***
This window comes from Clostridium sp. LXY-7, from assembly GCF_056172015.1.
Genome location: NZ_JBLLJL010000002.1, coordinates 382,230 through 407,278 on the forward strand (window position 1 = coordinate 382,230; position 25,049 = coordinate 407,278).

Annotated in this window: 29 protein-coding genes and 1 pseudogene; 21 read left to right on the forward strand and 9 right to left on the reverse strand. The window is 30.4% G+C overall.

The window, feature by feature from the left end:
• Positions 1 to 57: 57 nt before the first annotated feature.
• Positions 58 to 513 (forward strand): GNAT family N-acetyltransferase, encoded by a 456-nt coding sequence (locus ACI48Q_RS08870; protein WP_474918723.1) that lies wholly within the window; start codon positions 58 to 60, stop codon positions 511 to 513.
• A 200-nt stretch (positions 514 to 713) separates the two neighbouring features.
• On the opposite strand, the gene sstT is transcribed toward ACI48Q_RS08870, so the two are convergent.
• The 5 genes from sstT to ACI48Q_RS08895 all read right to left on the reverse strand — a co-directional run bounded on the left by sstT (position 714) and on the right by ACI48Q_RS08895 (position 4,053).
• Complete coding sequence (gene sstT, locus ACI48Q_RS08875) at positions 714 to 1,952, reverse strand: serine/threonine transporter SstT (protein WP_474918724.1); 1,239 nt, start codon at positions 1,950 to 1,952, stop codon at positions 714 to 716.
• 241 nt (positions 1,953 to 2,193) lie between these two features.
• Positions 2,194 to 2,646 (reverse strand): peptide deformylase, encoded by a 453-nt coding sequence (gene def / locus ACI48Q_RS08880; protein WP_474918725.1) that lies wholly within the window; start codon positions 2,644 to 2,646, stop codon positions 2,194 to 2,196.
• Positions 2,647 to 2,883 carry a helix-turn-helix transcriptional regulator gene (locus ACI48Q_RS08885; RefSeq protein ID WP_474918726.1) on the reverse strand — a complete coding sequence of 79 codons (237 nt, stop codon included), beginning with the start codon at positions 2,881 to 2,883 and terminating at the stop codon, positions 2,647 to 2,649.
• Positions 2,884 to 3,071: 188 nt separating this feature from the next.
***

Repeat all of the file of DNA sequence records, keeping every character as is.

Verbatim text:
This window comes from Clostridium sp. LXY-7, from assembly GCF_056172015.1.
Genome location: NZ_JBLLJL010000002.1, coordinates 382,230 through 407,278 on the forward strand (window position 1 = coordinate 382,230; position 25,049 = coordinate 407,278).

Annotated in this window: 29 protein-coding genes and 1 pseudogene; 21 read left to right on the forward strand and 9 right to left on the reverse strand. The window is 30.4% G+C overall.

The window, feature by feature from the left end:
• Positions 1 to 57: 57 nt before the first annotated feature.
• Positions 58 to 513 (forward strand): GNAT family N-acetyltransferase, encoded by a 456-nt coding sequence (locus ACI48Q_RS08870; protein WP_474918723.1) that lies wholly within the window; start codon positions 58 to 60, stop codon positions 511 to 513.
• A 200-nt stretch (positions 514 to 713) separates the two neighbouring features.
• On the opposite strand, the gene sstT is transcribed toward ACI48Q_RS08870, so the two are convergent.
• The 5 genes from sstT to ACI48Q_RS08895 all read right to left on the reverse strand — a co-directional run bounded on the left by sstT (position 714) and on the right by ACI48Q_RS08895 (position 4,053).
• Complete coding sequence (gene sstT, locus ACI48Q_RS08875) at positions 714 to 1,952, reverse strand: serine/threonine transporter SstT (protein WP_474918724.1); 1,239 nt, start codon at positions 1,950 to 1,952, stop codon at positions 714 to 716.
• 241 nt (positions 1,953 to 2,193) lie between these two features.
• Positions 2,194 to 2,646 (reverse strand): peptide deformylase, encoded by a 453-nt coding sequence (gene def / locus ACI48Q_RS08880; protein WP_474918725.1) that lies wholly within the window; start codon positions 2,644 to 2,646, stop codon positions 2,194 to 2,196.
• Positions 2,647 to 2,883 carry a helix-turn-helix transcriptional regulator gene (locus ACI48Q_RS08885; RefSeq protein ID WP_474918726.1) on the reverse strand — a complete coding sequence of 79 codons (237 nt, stop codon included), beginning with the start codon at positions 2,881 to 2,883 and terminating at the stop codon, positions 2,647 to 2,649.
• Positions 2,884 to 3,071: 188 nt separating this feature from the next.